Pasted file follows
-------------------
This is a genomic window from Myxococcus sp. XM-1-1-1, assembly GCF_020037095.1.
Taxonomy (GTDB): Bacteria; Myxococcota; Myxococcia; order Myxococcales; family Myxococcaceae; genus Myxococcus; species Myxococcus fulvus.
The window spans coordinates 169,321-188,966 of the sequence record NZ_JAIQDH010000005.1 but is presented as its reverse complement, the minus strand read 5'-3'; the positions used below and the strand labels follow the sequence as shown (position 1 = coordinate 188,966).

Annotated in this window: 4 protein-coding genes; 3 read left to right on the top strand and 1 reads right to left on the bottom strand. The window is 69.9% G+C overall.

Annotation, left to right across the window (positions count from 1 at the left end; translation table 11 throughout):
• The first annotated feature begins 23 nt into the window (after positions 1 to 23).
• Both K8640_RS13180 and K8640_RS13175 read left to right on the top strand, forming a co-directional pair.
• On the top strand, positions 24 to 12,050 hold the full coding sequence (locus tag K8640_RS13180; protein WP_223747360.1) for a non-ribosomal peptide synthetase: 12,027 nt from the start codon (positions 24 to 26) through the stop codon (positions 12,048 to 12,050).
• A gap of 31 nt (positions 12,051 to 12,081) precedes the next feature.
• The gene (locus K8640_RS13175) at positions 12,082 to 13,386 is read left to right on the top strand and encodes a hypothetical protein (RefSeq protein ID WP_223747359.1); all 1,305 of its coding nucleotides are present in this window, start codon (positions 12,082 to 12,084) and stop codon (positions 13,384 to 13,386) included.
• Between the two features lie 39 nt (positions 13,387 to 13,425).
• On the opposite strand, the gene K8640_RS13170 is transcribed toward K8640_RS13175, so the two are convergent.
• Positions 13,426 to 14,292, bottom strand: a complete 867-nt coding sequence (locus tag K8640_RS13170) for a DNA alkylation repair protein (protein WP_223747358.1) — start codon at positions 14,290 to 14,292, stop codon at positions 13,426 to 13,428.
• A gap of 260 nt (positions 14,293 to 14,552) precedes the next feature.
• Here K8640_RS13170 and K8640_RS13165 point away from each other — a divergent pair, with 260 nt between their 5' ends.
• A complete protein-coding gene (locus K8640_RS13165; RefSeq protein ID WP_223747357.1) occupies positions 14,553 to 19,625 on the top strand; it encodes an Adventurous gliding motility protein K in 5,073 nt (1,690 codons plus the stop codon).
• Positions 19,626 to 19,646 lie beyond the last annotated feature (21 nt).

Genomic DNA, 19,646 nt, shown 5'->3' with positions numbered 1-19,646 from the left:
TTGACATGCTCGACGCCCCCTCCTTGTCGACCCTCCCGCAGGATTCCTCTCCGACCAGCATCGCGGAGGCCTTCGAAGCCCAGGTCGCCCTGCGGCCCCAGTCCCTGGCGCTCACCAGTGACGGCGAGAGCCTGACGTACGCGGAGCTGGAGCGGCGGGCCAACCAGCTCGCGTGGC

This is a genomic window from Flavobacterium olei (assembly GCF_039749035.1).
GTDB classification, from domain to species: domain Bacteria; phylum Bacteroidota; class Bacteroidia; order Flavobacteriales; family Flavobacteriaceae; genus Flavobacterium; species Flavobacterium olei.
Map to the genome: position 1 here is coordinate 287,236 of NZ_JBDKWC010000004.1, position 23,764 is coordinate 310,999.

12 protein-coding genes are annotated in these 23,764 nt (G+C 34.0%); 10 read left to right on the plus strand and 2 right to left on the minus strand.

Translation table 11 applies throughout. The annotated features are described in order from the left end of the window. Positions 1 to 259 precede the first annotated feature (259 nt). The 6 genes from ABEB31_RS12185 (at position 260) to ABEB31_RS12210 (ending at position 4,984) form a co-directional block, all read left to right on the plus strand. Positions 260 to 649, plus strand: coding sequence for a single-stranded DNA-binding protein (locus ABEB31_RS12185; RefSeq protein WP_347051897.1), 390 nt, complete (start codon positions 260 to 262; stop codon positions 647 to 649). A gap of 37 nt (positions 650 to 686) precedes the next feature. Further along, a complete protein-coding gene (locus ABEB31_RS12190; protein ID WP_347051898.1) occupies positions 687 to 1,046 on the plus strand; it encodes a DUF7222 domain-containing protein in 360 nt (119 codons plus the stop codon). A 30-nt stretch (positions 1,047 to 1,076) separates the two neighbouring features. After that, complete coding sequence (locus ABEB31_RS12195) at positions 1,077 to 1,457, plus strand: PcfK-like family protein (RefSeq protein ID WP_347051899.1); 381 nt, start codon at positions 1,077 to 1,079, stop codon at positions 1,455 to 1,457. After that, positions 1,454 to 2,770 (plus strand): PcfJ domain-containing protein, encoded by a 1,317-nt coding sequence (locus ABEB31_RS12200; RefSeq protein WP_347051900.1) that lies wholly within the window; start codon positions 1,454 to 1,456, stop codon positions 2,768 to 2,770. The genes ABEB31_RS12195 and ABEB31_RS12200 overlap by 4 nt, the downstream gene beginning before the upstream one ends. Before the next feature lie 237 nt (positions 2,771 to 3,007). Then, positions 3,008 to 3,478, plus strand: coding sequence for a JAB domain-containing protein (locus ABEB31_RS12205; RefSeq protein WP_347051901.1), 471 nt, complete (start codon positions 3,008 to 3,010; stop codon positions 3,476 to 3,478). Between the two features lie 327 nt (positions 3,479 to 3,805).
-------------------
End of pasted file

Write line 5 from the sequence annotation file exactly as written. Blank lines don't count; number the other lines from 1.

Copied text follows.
Annotation, left to right across the window (positions count from 1 at the left end; translation table 11 throughout):